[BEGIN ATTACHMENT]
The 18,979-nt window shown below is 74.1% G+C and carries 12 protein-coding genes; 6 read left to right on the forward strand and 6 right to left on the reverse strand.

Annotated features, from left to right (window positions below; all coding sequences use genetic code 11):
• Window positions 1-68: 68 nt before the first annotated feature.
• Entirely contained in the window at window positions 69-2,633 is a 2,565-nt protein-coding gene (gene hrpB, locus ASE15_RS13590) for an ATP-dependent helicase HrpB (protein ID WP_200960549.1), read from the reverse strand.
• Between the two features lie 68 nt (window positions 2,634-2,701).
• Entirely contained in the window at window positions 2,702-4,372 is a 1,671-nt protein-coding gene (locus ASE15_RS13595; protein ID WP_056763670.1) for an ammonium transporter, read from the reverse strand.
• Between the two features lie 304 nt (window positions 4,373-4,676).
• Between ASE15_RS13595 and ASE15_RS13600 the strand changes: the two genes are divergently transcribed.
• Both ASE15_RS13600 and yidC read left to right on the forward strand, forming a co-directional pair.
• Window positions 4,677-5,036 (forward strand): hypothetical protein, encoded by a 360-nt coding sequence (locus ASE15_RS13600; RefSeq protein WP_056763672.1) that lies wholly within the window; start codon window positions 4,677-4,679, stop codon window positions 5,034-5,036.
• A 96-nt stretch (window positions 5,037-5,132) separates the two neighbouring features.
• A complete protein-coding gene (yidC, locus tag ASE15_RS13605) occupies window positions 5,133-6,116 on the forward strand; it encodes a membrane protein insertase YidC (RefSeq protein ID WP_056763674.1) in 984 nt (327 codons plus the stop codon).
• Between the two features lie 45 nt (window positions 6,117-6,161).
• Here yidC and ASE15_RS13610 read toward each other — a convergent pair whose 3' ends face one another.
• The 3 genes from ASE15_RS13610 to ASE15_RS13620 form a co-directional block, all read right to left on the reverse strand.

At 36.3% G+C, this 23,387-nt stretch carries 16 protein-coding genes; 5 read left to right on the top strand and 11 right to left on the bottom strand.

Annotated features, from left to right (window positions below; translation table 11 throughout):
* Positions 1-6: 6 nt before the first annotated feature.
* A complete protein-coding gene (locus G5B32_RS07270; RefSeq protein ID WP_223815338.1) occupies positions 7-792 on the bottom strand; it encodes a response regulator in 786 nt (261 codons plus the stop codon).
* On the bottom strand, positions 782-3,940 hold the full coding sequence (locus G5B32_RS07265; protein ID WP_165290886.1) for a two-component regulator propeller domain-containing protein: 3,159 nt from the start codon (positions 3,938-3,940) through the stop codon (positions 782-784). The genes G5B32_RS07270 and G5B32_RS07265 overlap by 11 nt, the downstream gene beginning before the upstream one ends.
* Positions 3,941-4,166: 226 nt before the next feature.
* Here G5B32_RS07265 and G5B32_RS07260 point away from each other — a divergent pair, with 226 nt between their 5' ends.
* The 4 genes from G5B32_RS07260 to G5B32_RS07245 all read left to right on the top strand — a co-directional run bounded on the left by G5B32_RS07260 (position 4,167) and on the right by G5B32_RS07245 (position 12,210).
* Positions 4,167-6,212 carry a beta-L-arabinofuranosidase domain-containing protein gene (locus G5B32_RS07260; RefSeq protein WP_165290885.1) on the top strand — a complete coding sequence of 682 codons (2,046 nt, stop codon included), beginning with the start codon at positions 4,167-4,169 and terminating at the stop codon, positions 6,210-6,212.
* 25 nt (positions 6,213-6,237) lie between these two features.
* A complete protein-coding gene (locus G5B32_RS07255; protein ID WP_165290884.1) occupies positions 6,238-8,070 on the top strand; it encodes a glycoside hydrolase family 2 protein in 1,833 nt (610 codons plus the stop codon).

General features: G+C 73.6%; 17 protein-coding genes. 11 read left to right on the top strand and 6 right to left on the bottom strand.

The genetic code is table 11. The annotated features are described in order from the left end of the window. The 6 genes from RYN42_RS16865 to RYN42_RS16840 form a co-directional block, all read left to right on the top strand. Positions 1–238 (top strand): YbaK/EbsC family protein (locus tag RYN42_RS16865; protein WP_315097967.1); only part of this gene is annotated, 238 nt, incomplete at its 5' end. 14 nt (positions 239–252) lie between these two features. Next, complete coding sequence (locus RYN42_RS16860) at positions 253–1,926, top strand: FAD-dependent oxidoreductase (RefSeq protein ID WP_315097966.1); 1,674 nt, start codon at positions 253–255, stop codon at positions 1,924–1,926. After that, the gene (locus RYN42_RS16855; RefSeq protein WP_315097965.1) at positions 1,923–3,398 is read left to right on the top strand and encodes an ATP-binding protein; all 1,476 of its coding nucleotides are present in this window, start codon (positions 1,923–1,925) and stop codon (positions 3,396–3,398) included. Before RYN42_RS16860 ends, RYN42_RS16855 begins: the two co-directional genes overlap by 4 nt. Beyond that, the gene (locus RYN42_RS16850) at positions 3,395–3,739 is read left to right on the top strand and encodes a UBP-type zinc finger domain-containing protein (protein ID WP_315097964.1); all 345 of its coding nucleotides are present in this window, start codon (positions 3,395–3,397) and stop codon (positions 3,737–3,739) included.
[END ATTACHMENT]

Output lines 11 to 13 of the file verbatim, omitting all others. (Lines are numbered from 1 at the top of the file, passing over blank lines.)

• A 96-nt stretch (window positions 5,037-5,132) separates the two neighbouring features.
• A complete protein-coding gene (yidC, locus tag ASE15_RS13605) occupies window positions 5,133-6,116 on the forward strand; it encodes a membrane protein insertase YidC (RefSeq protein ID WP_056763674.1) in 984 nt (327 codons plus the stop codon).
• Between the two features lie 45 nt (window positions 6,117-6,161).